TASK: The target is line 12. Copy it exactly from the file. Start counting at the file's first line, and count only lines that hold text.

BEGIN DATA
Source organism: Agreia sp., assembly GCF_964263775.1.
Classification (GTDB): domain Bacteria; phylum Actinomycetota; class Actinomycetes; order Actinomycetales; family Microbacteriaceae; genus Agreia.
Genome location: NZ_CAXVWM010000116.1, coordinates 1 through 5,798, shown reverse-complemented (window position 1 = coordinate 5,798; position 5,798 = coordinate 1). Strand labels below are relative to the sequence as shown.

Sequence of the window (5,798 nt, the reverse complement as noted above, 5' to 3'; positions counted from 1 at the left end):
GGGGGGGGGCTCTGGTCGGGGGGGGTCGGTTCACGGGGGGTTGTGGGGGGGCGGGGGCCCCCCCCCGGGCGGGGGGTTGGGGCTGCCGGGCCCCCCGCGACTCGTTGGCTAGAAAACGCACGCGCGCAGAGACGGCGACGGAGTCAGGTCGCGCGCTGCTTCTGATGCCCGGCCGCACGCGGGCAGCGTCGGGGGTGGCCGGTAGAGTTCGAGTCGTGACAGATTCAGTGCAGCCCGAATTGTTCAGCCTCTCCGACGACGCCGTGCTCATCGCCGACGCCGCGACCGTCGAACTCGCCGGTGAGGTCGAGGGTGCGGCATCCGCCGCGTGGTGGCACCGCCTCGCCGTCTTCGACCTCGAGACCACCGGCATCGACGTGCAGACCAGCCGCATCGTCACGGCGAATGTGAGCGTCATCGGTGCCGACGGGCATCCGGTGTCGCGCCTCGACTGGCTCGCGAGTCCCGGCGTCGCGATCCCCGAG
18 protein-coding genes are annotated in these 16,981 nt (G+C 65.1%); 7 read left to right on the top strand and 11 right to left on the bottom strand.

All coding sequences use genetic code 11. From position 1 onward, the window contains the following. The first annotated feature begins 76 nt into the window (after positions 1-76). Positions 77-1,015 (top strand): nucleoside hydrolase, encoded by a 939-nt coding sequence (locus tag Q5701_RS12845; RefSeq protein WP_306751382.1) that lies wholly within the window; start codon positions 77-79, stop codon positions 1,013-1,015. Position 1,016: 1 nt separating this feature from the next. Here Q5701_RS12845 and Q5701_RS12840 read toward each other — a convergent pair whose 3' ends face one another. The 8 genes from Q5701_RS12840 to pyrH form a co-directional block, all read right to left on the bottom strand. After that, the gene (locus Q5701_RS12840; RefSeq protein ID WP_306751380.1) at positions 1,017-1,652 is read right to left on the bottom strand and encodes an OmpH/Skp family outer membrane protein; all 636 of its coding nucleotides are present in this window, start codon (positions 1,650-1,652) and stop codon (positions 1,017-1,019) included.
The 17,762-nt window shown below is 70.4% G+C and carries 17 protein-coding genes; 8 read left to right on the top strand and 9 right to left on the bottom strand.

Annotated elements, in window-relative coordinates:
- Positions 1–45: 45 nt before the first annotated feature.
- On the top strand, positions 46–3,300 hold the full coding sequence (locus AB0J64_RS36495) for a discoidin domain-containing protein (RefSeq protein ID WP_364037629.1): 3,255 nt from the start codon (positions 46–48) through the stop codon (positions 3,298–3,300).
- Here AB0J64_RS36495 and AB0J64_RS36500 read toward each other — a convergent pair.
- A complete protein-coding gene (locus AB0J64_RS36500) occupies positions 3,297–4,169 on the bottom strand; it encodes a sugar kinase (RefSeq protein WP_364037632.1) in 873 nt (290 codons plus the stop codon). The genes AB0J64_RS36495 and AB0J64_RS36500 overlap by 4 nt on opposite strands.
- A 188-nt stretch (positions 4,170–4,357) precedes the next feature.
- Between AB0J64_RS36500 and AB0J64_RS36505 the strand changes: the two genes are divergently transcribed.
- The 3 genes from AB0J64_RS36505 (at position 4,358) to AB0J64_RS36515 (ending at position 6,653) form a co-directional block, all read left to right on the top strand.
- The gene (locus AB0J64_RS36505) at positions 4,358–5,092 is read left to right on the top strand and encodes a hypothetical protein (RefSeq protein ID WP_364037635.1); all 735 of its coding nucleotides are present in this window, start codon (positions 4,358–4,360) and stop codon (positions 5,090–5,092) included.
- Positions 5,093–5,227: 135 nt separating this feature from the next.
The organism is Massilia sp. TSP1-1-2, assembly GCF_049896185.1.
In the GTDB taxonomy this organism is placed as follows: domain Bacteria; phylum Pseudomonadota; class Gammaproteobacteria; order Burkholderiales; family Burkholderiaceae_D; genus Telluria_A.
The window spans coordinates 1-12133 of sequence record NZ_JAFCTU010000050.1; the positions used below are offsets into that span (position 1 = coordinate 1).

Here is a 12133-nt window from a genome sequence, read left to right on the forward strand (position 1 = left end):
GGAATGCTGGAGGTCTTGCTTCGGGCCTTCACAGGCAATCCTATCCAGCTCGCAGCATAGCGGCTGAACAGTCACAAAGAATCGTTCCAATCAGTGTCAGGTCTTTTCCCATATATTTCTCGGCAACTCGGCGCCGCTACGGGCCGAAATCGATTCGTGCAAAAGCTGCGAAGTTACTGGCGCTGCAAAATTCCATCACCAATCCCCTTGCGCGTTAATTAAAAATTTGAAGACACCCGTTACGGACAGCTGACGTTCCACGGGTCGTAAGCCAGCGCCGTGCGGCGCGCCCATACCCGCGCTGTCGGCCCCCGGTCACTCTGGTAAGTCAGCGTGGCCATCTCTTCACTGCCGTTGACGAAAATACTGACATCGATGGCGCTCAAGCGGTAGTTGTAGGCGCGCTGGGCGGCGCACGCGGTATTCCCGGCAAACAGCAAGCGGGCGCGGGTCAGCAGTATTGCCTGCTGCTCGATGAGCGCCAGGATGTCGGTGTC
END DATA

- Here AB0J64_RS36495 and AB0J64_RS36500 read toward each other — a convergent pair.